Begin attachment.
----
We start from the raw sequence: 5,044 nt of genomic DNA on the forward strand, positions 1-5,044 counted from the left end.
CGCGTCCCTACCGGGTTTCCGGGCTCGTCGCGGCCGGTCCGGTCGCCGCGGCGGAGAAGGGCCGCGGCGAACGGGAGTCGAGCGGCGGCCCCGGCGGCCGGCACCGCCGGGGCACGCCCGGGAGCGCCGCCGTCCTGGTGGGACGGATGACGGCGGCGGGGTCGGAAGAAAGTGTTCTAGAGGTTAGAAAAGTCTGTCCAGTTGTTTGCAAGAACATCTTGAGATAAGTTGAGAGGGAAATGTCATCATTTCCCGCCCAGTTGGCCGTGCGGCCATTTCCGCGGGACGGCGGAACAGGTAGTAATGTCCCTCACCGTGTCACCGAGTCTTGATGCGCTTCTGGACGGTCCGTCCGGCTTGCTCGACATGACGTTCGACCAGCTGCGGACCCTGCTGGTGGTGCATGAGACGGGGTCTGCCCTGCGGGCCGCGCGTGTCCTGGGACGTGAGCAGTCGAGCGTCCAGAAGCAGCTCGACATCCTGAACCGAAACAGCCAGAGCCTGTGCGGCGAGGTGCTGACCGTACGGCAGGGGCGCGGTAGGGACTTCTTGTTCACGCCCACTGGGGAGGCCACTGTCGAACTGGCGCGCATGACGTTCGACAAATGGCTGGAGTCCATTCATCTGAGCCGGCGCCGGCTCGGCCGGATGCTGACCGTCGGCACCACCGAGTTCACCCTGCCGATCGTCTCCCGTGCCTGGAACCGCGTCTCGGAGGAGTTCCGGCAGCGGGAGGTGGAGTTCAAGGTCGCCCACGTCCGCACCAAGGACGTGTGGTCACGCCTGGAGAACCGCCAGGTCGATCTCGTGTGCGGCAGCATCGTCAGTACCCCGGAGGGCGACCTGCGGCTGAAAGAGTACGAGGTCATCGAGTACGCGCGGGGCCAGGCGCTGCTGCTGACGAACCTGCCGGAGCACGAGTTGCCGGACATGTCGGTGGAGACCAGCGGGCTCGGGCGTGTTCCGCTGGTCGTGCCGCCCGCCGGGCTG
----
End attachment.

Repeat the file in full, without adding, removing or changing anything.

We start from the raw sequence: 5,044 nt of genomic DNA on the forward strand, positions 1-5,044 counted from the left end.
CGCGTCCCTACCGGGTTTCCGGGCTCGTCGCGGCCGGTCCGGTCGCCGCGGCGGAGAAGGGCCGCGGCGAACGGGAGTCGAGCGGCGGCCCCGGCGGCCGGCACCGCCGGGGCACGCCCGGGAGCGCCGCCGTCCTGGTGGGACGGATGACGGCGGCGGGGTCGGAAGAAAGTGTTCTAGAGGTTAGAAAAGTCTGTCCAGTTGTTTGCAAGAACATCTTGAGATAAGTTGAGAGGGAAATGTCATCATTTCCCGCCCAGTTGGCCGTGCGGCCATTTCCGCGGGACGGCGGAACAGGTAGTAATGTCCCTCACCGTGTCACCGAGTCTTGATGCGCTTCTGGACGGTCCGTCCGGCTTGCTCGACATGACGTTCGACCAGCTGCGGACCCTGCTGGTGGTGCATGAGACGGGGTCTGCCCTGCGGGCCGCGCGTGTCCTGGGACGTGAGCAGTCGAGCGTCCAGAAGCAGCTCGACATCCTGAACCGAAACAGCCAGAGCCTGTGCGGCGAGGTGCTGACCGTACGGCAGGGGCGCGGTAGGGACTTCTTGTTCACGCCCACTGGGGAGGCCACTGTCGAACTGGCGCGCATGACGTTCGACAAATGGCTGGAGTCCATTCATCTGAGCCGGCGCCGGCTCGGCCGGATGCTGACCGTCGGCACCACCGAGTTCACCCTGCCGATCGTCTCCCGTGCCTGGAACCGCGTCTCGGAGGAGTTCCGGCAGCGGGAGGTGGAGTTCAAGGTCGCCCACGTCCGCACCAAGGACGTGTGGTCACGCCTGGAGAACCGCCAGGTCGATCTCGTGTGCGGCAGCATCGTCAGTACCCCGGAGGGCGACCTGCGGCTGAAAGAGTACGAGGTCATCGAGTACGCGCGGGGCCAGGCGCTGCTGCTGACGAACCTGCCGGAGCACGAGTTGCCGGACATGTCGGTGGAGACCAGCGGGCTCGGGCGTGTTCCGCTGGTCGTGCCGCCCGCCGGGCTG